I only work seven-and-a-half hours a week (two 3 hour forty-five minute shifts) but these can be the longest hours of any week. My shifts are on a Friday night, and a Sunday afternoon. The Friday night shift can be awfully painful, when my friends are out getting drunk I’m scanning someone’s cabbage, I finish at 10 pm though, which means I’m able to go out after and try my best to catch up with my already intoxicated friends. My Sunday shift is sometimes also a struggle, as it’s likely that I’m hungover or even worse I’m still a bit drunk from the night before. I often feel as though I’m undervalued by Tesco, due to me being younger it feels as though my opinion isn’t as highly valued as my more experienced colleagues. This doesn’t really get to me though, because unlike a lot of people who work for the company I don’t intend working behind a checkout for too long; although saying that in the current economic climate a job’s a job. I often think, when I’m sat there bored out of my mind, that there’s a fair chance I’ll end up with a job I hate, so I may as well get used to it.


University – the best three years of your life? My experience – an introduction.

It seems to be popular belief that uni is the best time of your life, but is it?

Meeting new people and damaging your liver with too much alcohol are just a couple of things that are encompassed in ‘uni life’ however, it’s not all its cracked up to be for some people, me being one of them.
During the course of these posts I’ll explain: what made me start uni, what the work’s like, what meeting new people is like and more, probably.

I’d better get started then.

A bit of a background
I’m currently studying journalism at the University of Salford, and to me, the idea of university being the time of my life is almost completely bollocks. The sixth form I attended, really tried to sell it to me, talks from people who’d had the time of their life during university were put on to tempt the students in to progressing on to the next level of education; another factor was their was no help when it came to other choices. The Gap Yah (gap year) was the only alternative mentioned, however that didn’t appeal to me. In a way I felt pushed in to going to university, although I have a few friends at college and one currently doing an apprenticeship they were still forced into applying for uni but chose not to go. In a way I admire my friends for not taking the easy way out and going to uni, I also envy them in some ways too.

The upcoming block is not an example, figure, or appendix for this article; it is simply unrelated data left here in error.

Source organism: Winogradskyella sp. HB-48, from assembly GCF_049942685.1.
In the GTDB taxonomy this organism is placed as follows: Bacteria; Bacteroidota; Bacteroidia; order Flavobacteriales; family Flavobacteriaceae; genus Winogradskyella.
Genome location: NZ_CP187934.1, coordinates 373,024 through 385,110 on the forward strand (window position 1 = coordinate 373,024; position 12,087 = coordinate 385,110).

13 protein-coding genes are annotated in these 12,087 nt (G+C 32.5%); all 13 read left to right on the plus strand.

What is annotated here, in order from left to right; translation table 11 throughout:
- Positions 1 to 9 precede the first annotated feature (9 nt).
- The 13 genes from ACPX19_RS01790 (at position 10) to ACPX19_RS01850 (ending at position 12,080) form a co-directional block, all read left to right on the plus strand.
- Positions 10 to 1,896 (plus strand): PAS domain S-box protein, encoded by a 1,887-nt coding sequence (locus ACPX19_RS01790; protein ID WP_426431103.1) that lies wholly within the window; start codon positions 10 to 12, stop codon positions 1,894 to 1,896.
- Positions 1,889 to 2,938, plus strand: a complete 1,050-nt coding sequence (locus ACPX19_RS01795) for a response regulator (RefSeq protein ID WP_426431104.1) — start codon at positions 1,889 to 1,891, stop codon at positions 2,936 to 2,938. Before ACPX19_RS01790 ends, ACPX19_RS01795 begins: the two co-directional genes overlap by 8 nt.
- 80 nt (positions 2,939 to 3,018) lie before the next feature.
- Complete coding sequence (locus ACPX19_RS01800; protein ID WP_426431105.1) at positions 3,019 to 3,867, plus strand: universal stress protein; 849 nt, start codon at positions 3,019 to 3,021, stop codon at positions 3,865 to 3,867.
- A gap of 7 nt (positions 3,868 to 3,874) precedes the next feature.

MediaCity© Copyright David Dixon and licensed for reuse under this Creative Commons Licence.

So, why did I go to uni?
There are a number of factors which determined why I decided to start university, including the aforementioned pressure and attraction passed on to me by my sixth form. One of them was the fact I’d applied; I’d paid the thirty or so quid to apply through UCAS (paying that didn’t make it any less of a hassle either, by the way.) I’d been to the open days, and they made uni seem really appealing – it’s an open day, that’s what they’re meant to do. – I’d been to the interviews too, I’d taken time off school to go to them; so not going felt a bit like I’d wasted my time. My brother was also applying at the same time – it took him a while to figure out what he wanted to do, but he felt sure uni was right for him, so I thought it must be right for me. – A further factor was I didn’t know what I wanted to do; I’d always wanted to be a journalist though and university stopped me from having try to find to a job for another three years, so why not?

I’d dived in at the deep end, and there it was, I’d got my student loan and everything was set. I was going to university.